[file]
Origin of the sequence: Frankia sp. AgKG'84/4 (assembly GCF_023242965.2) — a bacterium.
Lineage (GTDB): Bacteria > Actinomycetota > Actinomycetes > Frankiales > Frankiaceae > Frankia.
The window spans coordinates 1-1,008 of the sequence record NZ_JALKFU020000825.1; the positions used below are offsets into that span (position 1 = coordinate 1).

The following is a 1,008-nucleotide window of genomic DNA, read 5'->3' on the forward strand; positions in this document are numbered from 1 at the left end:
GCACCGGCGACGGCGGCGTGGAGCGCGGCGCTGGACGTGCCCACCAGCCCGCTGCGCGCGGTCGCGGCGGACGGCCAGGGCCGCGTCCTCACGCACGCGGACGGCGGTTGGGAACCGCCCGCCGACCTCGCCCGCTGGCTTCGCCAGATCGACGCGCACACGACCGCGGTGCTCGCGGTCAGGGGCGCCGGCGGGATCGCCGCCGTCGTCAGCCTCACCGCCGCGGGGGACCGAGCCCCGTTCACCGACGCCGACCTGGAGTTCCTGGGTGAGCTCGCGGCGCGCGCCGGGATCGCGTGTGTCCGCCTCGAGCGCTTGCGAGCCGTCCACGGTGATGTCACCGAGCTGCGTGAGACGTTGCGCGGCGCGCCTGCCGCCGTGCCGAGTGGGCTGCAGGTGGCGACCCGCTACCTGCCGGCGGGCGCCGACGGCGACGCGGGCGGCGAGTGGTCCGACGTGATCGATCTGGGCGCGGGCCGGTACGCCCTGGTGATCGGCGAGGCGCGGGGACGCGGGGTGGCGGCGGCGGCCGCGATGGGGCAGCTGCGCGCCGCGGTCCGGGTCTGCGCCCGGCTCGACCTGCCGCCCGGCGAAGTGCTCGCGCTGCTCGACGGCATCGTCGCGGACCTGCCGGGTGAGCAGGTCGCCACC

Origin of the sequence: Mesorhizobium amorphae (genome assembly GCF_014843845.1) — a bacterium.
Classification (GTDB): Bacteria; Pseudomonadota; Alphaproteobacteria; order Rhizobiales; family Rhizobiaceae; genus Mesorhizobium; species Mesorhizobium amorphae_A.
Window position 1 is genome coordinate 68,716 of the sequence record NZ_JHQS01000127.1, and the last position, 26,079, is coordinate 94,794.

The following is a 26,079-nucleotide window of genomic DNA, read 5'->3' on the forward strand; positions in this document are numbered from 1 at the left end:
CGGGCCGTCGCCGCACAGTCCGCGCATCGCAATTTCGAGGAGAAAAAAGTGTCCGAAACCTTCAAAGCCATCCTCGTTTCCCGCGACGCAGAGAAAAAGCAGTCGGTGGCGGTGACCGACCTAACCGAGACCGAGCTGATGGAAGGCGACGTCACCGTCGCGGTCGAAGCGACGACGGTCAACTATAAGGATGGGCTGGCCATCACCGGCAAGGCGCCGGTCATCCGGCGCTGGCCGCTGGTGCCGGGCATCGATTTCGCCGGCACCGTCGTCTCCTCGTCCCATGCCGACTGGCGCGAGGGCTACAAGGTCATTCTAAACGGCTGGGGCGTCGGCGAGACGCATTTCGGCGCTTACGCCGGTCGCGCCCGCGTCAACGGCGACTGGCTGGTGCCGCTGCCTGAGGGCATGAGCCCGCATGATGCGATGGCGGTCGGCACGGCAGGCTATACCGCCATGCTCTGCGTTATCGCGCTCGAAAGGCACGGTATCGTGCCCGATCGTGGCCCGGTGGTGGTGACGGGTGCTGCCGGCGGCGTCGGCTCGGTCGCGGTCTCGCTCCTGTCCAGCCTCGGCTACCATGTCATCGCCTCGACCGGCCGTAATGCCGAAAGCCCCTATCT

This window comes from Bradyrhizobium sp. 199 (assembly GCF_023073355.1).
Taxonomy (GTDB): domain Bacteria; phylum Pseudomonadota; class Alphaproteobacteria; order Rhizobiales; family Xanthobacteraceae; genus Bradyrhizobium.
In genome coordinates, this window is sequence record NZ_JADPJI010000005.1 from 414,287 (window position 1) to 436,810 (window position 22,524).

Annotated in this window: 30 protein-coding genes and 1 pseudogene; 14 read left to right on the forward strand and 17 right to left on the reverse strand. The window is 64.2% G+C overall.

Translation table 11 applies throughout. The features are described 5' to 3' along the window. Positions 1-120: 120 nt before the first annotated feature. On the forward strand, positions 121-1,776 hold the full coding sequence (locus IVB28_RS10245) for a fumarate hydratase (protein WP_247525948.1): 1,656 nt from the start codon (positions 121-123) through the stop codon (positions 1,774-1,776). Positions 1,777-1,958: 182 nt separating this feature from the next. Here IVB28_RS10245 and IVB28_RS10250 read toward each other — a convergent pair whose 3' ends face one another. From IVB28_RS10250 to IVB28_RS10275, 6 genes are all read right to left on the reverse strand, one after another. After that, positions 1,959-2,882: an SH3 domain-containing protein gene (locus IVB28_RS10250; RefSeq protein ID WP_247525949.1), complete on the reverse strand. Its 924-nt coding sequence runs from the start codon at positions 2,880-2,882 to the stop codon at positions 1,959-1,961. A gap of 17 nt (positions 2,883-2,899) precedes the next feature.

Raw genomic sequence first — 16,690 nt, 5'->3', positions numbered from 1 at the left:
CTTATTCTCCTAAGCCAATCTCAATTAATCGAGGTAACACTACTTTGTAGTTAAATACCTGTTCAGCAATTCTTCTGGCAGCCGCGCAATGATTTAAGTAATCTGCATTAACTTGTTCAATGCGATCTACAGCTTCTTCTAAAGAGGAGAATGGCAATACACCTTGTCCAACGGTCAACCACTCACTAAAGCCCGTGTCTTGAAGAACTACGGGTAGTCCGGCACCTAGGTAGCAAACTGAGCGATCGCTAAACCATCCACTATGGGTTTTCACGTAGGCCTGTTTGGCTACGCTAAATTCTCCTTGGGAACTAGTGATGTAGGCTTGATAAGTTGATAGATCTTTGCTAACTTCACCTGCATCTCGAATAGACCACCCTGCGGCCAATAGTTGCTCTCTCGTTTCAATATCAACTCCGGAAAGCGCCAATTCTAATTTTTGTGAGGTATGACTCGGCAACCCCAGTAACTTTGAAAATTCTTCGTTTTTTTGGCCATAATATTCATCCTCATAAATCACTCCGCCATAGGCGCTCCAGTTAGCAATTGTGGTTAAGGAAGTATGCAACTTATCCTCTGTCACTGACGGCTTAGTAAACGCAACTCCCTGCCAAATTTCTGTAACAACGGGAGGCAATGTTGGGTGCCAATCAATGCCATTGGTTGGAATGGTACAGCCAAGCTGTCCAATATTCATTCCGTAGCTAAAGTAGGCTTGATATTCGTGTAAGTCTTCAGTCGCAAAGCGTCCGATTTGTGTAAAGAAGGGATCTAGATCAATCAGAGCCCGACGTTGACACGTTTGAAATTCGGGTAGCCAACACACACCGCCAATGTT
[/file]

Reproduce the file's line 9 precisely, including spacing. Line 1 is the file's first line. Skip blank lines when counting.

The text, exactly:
The following is a 26,079-nucleotide window of genomic DNA, read 5'->3' on the forward strand; positions in this document are numbered from 1 at the left end: